The 5 best stories to emerge from U.S. Open qualifying

By Ryan LavnerJune 9, 2015, 3:37 pm

David Lingmerth topped the sixth-ranked player in the world in a playoff Sunday at the $6.2 million Memorial Tournament, but he’ll watch the U.S. Open from home after he slept two hours and failed the 36-hole test.

The Road to Chambers Bay proved a bit smoother for a slumping former world No. 1, a Champions Tour regular and a 15-year-old high-school freshman, all of whom earned their spot in the field through sectional qualifying on Monday. 

Gotta love golf’s ultimate meritocracy.

Here are the five best stories to emerge from one of the most fascinating days in golf:   



MICHAEL PUTNAM: Imagine all of the pressure he felt to get through – and then the relief after he closed with 64 to lead the toughest sectional. Putnam lives about a mile and a half from Chambers Bay, his dad still walks the four-and-a-half-mile loop around the course each morning, and he estimated that he’s played there about 40 times. That’s a big deal, remember, because USGA executive director Mike Davis cautioned that only the players who took the necessary time to learn the course had a chance to win. Putnam isn’t the favorite next week, of course, but he is one of two local products in the field, along with Ryan Moore. Last week Moore, who grew up about 15 miles from Chambers Bay, said that he “can’t go anywhere” without being asked about the upcoming Open venue. To have a rare home game, it’s definitely worth it.



CASTRO BROTHERS: Roberto Castro had a few uneasy moments Monday in Ball Ground, Ga. Waiting to see if his 12-under 132 total would be good enough to secure one of the three berths, it became clear that only one player could spoil his bid: his younger brother, Franco. In fact, he stood over a 15-foot birdie putt on the final green that would have forced a playoff between the two brothers, but it slid by. “A friend of mine said if you play this game long enough, you’ll see everything,” Roberto told Georgia Tech’s website. “That definitely goes to the top of the list. Crazy stuff.” Franco is now the first alternate from that site, and there is a chance that both Castros could still make their way to Chambers Bay. The U.S. Open field has eight spots available, which will be filled by those who move into the OWGR top 60 Monday and then the alternates. 


LUKE DONALD: Back in sectional qualifying for the first time in 11 years, the former world No. 1 benefited from not only playing his home course (Bears Club), but also having swing coach Pat Goss on the bag as he earned one of the four spots in Jupiter, Fla. It’s been a rough go of late for Donald. He has one top 10 this season and has played so poorly over the last 18 months that he’s fallen outside the top 60 in the world, thus necessitating his return to sectionals. This will be his 13th Open appearance, and likely the one he enters with the lowest expectations.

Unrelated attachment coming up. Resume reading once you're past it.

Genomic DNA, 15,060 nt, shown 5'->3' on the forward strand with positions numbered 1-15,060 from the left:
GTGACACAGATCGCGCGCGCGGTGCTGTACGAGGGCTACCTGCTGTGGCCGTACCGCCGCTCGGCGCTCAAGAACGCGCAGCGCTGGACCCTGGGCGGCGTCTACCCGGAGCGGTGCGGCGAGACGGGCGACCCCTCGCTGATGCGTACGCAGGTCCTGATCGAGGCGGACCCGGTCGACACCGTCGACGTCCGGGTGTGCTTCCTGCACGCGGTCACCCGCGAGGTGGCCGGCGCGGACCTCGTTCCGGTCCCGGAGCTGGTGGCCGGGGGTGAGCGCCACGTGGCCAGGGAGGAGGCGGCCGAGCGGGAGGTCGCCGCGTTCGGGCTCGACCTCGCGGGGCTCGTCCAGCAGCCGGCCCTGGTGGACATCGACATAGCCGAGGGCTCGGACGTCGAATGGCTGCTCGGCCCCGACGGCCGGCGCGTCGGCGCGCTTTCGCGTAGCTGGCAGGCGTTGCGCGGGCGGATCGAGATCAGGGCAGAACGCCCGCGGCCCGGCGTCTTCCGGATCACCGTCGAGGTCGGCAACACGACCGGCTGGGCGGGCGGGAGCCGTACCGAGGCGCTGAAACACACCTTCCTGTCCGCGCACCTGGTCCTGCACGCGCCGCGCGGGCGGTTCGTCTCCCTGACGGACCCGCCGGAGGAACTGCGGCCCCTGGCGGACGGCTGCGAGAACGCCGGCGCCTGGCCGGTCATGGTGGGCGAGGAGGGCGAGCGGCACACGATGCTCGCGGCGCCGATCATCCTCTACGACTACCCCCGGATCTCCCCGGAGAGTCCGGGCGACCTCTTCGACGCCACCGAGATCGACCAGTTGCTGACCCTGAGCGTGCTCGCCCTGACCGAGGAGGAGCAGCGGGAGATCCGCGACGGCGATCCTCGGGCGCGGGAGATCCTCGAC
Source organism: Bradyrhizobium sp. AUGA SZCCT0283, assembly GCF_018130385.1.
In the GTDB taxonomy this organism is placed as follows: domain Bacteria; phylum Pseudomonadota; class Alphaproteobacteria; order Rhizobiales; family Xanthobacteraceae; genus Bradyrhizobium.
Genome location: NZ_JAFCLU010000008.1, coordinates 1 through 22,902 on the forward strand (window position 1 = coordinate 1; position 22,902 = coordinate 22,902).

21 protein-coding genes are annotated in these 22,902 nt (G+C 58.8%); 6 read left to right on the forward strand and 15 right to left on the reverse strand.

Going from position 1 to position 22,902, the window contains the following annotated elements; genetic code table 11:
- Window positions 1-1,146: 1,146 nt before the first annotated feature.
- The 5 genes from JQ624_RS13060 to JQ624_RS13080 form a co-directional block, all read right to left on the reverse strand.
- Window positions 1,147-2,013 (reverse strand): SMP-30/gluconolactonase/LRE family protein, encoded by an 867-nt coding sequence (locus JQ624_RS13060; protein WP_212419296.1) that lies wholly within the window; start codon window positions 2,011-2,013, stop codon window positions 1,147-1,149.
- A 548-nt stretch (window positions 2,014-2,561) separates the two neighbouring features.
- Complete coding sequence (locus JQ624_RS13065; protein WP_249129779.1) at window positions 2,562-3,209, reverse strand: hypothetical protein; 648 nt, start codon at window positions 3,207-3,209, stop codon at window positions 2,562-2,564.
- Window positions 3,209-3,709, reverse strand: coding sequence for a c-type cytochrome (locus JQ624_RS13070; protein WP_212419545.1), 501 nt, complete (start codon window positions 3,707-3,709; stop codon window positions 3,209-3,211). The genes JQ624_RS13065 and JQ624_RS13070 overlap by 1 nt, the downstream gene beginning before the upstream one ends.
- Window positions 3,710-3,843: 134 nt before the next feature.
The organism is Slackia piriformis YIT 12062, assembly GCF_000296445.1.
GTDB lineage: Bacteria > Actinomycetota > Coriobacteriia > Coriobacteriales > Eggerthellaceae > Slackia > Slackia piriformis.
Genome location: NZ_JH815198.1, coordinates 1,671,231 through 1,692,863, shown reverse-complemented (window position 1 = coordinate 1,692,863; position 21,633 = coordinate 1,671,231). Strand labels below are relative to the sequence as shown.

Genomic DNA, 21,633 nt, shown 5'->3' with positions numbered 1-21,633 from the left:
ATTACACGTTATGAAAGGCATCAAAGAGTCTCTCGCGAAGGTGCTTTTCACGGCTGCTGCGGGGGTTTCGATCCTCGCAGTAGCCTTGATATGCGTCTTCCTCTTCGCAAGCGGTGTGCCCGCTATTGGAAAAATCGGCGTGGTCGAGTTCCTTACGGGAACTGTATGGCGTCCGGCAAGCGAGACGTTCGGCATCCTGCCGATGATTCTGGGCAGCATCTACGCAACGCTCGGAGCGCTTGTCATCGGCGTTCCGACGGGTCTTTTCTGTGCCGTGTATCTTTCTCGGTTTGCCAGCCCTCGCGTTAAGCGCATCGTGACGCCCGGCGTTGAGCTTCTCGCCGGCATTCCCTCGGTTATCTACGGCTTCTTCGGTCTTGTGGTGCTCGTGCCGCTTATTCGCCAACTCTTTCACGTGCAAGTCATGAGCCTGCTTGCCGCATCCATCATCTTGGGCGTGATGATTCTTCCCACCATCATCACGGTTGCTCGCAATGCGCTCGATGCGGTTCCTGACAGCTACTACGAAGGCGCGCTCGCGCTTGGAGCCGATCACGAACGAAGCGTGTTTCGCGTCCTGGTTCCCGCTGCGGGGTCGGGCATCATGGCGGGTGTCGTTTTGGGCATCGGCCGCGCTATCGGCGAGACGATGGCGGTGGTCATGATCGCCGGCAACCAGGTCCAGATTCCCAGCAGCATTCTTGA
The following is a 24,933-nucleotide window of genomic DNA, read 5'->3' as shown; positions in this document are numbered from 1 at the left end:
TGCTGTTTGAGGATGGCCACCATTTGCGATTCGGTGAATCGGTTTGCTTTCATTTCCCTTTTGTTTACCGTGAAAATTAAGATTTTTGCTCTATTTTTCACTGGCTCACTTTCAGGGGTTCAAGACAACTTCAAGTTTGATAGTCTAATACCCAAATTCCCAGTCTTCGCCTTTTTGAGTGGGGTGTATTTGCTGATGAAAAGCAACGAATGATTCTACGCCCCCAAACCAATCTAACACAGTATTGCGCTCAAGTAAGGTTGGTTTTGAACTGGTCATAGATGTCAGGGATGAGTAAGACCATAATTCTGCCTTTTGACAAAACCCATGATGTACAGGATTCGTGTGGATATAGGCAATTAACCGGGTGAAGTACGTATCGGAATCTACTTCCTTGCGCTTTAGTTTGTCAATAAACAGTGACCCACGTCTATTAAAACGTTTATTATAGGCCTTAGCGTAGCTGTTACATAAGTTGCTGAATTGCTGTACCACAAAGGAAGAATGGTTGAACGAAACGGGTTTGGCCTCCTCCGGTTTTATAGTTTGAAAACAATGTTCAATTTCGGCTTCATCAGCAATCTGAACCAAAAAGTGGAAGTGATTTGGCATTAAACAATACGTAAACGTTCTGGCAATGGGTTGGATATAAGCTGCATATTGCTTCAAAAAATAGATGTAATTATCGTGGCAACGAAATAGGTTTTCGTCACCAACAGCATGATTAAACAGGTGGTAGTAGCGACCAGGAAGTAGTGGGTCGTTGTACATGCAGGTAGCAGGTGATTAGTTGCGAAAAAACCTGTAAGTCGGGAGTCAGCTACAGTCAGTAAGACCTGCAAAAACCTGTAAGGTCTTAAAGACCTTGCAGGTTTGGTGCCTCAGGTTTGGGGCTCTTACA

OLD AND NEW: Fifty-year-old Lee Janzen, who won the U.S. Open in 1993 and ’98 and now plays full-time on the Champions circuit, medaled in New York, while 15-year-old Cole Hammer, a rising sophomore who has already committed to play college golf at Texas, was two shots clear of the cut line in Dallas. They are the oldest and youngest qualifiers, respectively. Janzen hasn’t played in the Open since 2008, when his 10-year exemption expired. Hammer, meanwhile, is the third-youngest qualifier in the Open's long history.  



AMATEUR HOUR: Fourteen youngsters yet to join the play-for-pay ranks moved on to Chambers, the most since 2009. Some big names among them, too: Beau Hossler, who is already making his third Open appearance; Bryson DeChambeau, the NCAA champion who advanced through the Tour-heavy Columbus regional; Lee McCoy, a Haskins Award finalist and four-time winner this season; and Sam Horsfield, the English prodigy who has been trumpeted by Ian Poulter. Last year only one amateur made the cut at Pinehurst, but a few up-and-comers have starred at the Open over the past several years. The battle for low-am honors should be fierce. 

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Monty grabs lead entering final round in season-opener

By Associated PressJanuary 20, 2018, 4:00 am

KAILUA-KONA, Hawaii – Colin Montgomerie shot a second straight 7-under 65 to take a two-shot lead into the final round of the Mitsubishi Electric Championship, the season opener on the PGA Tour Champions.

The 54-year-old Scot, a six-time winner on the over-50 tour, didn't miss a fairway on Friday and made five birdies on the back nine to reach 14 under at Hualalai.

Montgomerie has made 17 birdies through 36 holes and said he will have to continue cashing in on his opportunities.

''We know that I've got to score something similar to what I've done – 66, 67, something like that, at least,'' Montgomerie said. ''You know the competition out here is so strong that if you do play away from the pins, you'll get run over. It's tough, but hey, it's great.''


Full-field scores from the Mitsubishi Electric Championship


First-round co-leaders Gene Sauers and Jerry Kelly each shot 68 and were 12 under.

''I hit the ball really well. You know, all the putts that dropped yesterday didn't drop today,'' Kelly said. ''I was just short and burning edges. It was good putting again. They just didn't go in.''

David Toms was three shots back after a 66. Woody Austin, Mark Calcavecchia and Doug Garwood each shot 67 and were another shot behind.

Bernhard Langer, defending the first of his seven 2017 titles, was six shots back after a 67.

The limited-field tournament on Hawaii's Big Island includes last season's winners, past champions of the event, major champions and Hall of Famers.

''We've enjoyed ourselves thoroughly here,'' Montgomerie said. ''It's just a dramatic spot, isn't it? If you don't like this, well, I'm sorry, take a good look in the mirror, you know?''

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The missing link: Advice from successful tour pros

By Phil BlackmarJanuary 20, 2018, 1:24 am

Today’s topic is significant in that it underscores the direction golf is headed, a direction that has me a little concerned.

Now, more than ever, it has become the norm for PGA Tour players to put together a team to assist in all aspects of their career. These teams can typically include the player’s swing coach, mental coach, manager, workout specialist, dietician, physical therapist, short-game guru, doctor, accountant, nanny and wife. Though it often concerns me the player may be missing out when others are making decisions for them, that is not the topic.